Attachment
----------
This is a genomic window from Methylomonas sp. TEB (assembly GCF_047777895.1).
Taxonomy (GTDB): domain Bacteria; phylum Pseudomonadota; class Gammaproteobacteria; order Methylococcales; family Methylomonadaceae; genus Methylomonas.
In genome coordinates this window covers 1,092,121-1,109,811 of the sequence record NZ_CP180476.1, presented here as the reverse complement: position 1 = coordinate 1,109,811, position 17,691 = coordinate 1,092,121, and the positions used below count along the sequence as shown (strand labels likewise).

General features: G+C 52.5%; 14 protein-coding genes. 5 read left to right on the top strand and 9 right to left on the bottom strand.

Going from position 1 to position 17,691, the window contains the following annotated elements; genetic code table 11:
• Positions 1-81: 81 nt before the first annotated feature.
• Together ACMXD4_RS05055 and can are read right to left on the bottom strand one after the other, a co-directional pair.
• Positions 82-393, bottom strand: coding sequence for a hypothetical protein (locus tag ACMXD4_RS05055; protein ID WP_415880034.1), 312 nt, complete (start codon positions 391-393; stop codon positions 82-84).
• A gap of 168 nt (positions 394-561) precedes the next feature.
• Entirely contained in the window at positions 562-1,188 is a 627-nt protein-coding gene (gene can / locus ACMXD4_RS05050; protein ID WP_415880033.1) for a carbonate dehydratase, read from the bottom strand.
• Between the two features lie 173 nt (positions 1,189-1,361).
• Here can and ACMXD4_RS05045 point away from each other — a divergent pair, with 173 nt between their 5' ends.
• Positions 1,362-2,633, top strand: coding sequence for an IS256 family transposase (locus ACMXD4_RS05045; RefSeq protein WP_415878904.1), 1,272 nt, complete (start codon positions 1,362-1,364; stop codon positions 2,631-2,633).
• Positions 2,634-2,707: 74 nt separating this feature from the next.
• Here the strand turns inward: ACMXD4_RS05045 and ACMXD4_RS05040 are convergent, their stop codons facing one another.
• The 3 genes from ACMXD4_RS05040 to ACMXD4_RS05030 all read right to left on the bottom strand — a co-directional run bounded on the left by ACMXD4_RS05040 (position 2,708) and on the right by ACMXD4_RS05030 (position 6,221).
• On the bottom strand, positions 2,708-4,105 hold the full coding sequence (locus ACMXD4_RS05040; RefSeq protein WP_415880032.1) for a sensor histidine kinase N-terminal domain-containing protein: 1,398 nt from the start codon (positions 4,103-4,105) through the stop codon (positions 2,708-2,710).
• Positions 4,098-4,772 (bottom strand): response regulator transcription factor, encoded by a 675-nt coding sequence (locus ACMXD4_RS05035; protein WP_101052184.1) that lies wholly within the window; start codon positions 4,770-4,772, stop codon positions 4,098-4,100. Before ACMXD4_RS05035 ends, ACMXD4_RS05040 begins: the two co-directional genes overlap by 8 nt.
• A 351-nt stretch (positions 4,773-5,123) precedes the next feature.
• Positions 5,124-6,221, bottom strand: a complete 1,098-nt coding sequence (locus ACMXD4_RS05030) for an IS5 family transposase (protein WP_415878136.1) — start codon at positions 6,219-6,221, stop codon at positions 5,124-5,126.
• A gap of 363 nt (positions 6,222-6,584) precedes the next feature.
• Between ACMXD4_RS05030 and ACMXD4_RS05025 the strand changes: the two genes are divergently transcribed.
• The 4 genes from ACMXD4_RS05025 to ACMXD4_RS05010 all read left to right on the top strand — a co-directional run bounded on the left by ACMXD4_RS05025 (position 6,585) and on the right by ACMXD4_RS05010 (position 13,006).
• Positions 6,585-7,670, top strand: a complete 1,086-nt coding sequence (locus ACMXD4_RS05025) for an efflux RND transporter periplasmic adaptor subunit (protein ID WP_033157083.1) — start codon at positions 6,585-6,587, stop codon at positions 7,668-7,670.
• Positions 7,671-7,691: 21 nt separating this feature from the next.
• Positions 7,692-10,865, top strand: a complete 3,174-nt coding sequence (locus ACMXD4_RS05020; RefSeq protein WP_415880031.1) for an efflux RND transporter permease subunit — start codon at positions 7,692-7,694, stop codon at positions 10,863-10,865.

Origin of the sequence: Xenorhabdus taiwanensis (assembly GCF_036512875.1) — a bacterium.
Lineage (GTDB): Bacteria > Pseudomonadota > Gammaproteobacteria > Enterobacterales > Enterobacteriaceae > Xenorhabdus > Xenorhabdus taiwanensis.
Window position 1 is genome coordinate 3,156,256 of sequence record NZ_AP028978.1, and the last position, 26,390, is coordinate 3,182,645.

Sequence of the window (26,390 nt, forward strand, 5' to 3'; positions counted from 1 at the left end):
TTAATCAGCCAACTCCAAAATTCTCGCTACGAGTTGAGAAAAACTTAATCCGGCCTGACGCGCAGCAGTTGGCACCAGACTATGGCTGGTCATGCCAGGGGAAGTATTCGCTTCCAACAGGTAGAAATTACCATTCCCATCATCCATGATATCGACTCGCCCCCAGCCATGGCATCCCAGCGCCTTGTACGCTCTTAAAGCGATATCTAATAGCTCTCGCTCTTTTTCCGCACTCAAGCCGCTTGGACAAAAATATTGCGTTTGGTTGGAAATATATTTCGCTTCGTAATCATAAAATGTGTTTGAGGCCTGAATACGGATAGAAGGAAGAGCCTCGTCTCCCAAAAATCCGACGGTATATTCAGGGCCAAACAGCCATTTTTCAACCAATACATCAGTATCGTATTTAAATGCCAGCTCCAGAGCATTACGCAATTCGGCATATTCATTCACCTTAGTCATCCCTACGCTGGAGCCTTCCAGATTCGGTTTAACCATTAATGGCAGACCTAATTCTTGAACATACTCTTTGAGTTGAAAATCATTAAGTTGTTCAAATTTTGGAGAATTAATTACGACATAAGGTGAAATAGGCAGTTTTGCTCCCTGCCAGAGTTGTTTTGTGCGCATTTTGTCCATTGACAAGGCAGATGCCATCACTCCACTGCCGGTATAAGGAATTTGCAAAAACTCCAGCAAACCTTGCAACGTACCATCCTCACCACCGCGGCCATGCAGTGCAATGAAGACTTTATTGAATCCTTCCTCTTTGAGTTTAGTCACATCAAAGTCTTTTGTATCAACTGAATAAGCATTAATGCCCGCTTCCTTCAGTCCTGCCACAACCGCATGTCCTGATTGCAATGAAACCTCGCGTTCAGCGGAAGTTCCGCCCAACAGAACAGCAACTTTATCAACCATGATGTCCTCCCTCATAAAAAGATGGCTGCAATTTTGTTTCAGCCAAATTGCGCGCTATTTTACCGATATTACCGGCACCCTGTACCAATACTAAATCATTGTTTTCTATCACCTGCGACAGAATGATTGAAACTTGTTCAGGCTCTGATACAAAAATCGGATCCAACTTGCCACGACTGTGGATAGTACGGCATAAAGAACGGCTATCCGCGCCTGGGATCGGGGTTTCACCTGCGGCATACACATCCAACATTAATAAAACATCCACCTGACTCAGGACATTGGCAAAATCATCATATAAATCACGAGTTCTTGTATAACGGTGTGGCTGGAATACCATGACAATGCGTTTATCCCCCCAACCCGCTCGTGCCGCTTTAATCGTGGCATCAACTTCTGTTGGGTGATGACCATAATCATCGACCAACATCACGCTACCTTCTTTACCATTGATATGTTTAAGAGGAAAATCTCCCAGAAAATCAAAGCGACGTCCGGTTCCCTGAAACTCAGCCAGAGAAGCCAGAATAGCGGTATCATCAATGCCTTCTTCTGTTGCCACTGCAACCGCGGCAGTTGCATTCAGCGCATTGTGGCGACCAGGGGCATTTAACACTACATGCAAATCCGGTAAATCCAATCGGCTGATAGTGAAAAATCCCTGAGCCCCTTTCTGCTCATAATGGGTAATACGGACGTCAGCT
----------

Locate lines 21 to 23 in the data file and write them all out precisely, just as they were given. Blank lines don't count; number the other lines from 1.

• A gap of 363 nt (positions 6,222-6,584) precedes the next feature.
• Between ACMXD4_RS05030 and ACMXD4_RS05025 the strand changes: the two genes are divergently transcribed.
• The 4 genes from ACMXD4_RS05025 to ACMXD4_RS05010 all read left to right on the top strand — a co-directional run bounded on the left by ACMXD4_RS05025 (position 6,585) and on the right by ACMXD4_RS05010 (position 13,006).